This year, this July, something that James Baldwin had said particularly hit home. When reflecting on the assassinations of the Black American leaders of his time, which included Malcolm X and Martin Luther King, specifically while he was at Martin Luther King’s funeral, he said he kept himself from weeping. He feared that if he started to cry, he would not be able to ever stop crying. July feels like that to me, though I can never keep myself from crying. My heart won’t allow it, and it feels there is no end to the tears. They might dry up for the moment, but we all know they will come back with the next reminder of the madness that had erupted in our land. And Baldwin knew this pain in a different setting, a different heat, a different time, however it is the same madness. This is what English means to me. It has given me a deep connection to those who have put into words what I have experienced, by telling their own stories that feel just as much mine as they are theirs.
1992 was the beginning of estrangement for me. It was August. We had sat on a train, no documents, just uncertainty, and hoped we would not be stopped or returned to where we escaped from. We arrived in Germany as refugees. Went through several refugee facilities, one being a crowded gym, another being a one room arrangement for eight of our family members, the next one being a place in which a man threatened four year old me and my friend so we jumped out the window and I landed in the hospital.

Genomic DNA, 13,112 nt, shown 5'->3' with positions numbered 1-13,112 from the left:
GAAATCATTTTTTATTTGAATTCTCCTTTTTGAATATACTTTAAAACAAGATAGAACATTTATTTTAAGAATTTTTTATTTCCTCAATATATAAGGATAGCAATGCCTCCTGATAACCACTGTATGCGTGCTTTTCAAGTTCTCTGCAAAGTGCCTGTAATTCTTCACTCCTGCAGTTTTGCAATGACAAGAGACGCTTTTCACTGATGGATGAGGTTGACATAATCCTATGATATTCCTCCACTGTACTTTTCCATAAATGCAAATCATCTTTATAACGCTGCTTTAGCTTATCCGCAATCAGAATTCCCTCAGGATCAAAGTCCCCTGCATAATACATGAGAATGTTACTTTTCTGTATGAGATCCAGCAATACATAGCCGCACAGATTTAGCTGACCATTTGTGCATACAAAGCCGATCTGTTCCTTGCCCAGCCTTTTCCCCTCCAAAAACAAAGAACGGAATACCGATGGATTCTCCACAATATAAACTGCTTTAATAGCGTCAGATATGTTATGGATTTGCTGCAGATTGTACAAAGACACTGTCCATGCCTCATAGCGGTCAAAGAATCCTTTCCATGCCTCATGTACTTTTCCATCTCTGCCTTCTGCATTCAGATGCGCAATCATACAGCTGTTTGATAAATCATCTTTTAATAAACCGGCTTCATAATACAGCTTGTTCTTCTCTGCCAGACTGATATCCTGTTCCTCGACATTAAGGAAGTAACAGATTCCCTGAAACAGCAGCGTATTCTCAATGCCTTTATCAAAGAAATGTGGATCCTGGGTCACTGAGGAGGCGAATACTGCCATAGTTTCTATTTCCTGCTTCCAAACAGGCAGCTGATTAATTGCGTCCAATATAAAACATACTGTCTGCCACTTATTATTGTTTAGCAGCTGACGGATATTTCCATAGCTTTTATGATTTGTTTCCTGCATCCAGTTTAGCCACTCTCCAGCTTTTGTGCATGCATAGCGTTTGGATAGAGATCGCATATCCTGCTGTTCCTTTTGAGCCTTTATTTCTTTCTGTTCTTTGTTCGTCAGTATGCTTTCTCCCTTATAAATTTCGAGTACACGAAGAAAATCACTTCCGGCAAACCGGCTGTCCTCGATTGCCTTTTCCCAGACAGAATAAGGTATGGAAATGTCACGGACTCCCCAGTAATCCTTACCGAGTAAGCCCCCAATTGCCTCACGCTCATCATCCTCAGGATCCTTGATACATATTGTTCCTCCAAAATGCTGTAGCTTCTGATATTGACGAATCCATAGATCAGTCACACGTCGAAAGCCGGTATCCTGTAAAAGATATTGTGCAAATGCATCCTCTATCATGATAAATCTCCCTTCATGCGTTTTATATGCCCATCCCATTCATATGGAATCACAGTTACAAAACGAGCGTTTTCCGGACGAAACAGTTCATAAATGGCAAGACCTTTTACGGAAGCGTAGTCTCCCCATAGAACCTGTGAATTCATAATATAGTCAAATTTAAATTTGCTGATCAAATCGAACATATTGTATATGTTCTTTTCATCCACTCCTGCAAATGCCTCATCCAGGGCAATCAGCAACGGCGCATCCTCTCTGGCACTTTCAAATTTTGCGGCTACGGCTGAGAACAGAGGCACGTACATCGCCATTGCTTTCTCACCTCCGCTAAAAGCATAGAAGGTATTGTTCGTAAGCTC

This is the only childhood I knew. I did love it. It was wild, and I didn’t know what was supposed to be a normal upbringing. I only knew reality, my reality. Ours. Even after getting our first apartment, nothing was ever certain. We were deported once and had to fight for the right to remain in this country. And we did remain. What also remained, no matter how far away, was the madness that had erupted in our land. Whenever I would hear sirens I hid under a chair, or a table, because I thought “they” were coming for us, to take us back to the war zone. They, the men in the uniforms. Until my late teens I felt utterly uneasy around soldiers and policemen, their uniforms and faces only meant that my heart would start racing and I would be nervous. As children we were always told to leave wherever the police was present. Because if we got ourselves into trouble, we feared we could get deported, and be sent back to much more trouble.
You see, each year when the sun begins to become a hot threat, when its rays are not only life giving, but might also burn my all too sensitive skin, I know the season of madness has erupted. Only this year I have been given moments, feelings and experiences that somehow make me understand what people see in summer. How it can be beautiful and sweet and joyous. 15 years after June. 25 years after July. 28 years after August. I am only 31. This is the first summer that feels like my temperament which aligns with the element of fire and the season of summer, seems to be at peace with who I am, and with what was, and with what might be. I needed to be surrounded by cool, calming and majestic water, in order to understand that with balance, even the heat of summer is not so frightening anymore.